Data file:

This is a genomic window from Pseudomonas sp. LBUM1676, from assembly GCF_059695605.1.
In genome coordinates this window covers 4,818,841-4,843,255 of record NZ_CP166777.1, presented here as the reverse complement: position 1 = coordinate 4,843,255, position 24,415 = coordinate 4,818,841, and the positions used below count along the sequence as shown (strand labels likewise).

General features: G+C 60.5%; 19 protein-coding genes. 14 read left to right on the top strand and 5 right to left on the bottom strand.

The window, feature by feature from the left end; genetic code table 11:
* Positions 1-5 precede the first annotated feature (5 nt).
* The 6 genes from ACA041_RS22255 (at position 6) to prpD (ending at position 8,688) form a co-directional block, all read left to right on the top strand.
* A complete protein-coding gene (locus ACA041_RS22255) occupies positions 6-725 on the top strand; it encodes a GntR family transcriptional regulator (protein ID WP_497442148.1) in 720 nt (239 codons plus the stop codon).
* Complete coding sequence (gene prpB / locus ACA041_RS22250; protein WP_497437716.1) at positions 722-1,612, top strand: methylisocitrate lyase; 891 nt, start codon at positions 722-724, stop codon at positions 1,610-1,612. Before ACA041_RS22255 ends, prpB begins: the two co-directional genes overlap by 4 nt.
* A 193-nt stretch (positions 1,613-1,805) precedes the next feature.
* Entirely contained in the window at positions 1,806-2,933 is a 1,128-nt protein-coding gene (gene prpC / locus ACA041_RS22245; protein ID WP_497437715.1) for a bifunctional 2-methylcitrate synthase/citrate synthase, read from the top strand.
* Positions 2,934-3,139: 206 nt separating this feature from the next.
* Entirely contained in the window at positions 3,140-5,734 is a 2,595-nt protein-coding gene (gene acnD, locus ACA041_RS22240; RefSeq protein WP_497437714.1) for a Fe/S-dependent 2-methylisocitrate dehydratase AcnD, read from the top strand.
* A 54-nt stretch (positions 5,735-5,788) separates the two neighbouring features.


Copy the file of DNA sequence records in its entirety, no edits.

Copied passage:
This is a genomic window from Pseudomonas sp. LBUM1676, from assembly GCF_059695605.1.
In genome coordinates this window covers 4,818,841-4,843,255 of record NZ_CP166777.1, presented here as the reverse complement: position 1 = coordinate 4,843,255, position 24,415 = coordinate 4,818,841, and the positions used below count along the sequence as shown (strand labels likewise).

General features: G+C 60.5%; 19 protein-coding genes. 14 read left to right on the top strand and 5 right to left on the bottom strand.

The window, feature by feature from the left end; genetic code table 11:
* Positions 1-5 precede the first annotated feature (5 nt).
* The 6 genes from ACA041_RS22255 (at position 6) to prpD (ending at position 8,688) form a co-directional block, all read left to right on the top strand.
* A complete protein-coding gene (locus ACA041_RS22255) occupies positions 6-725 on the top strand; it encodes a GntR family transcriptional regulator (protein ID WP_497442148.1) in 720 nt (239 codons plus the stop codon).
* Complete coding sequence (gene prpB / locus ACA041_RS22250; protein WP_497437716.1) at positions 722-1,612, top strand: methylisocitrate lyase; 891 nt, start codon at positions 722-724, stop codon at positions 1,610-1,612. Before ACA041_RS22255 ends, prpB begins: the two co-directional genes overlap by 4 nt.
* A 193-nt stretch (positions 1,613-1,805) precedes the next feature.
* Entirely contained in the window at positions 1,806-2,933 is a 1,128-nt protein-coding gene (gene prpC / locus ACA041_RS22245; protein ID WP_497437715.1) for a bifunctional 2-methylcitrate synthase/citrate synthase, read from the top strand.
* Positions 2,934-3,139: 206 nt separating this feature from the next.
* Entirely contained in the window at positions 3,140-5,734 is a 2,595-nt protein-coding gene (gene acnD, locus ACA041_RS22240; RefSeq protein WP_497437714.1) for a Fe/S-dependent 2-methylisocitrate dehydratase AcnD, read from the top strand.
* A 54-nt stretch (positions 5,735-5,788) separates the two neighbouring features.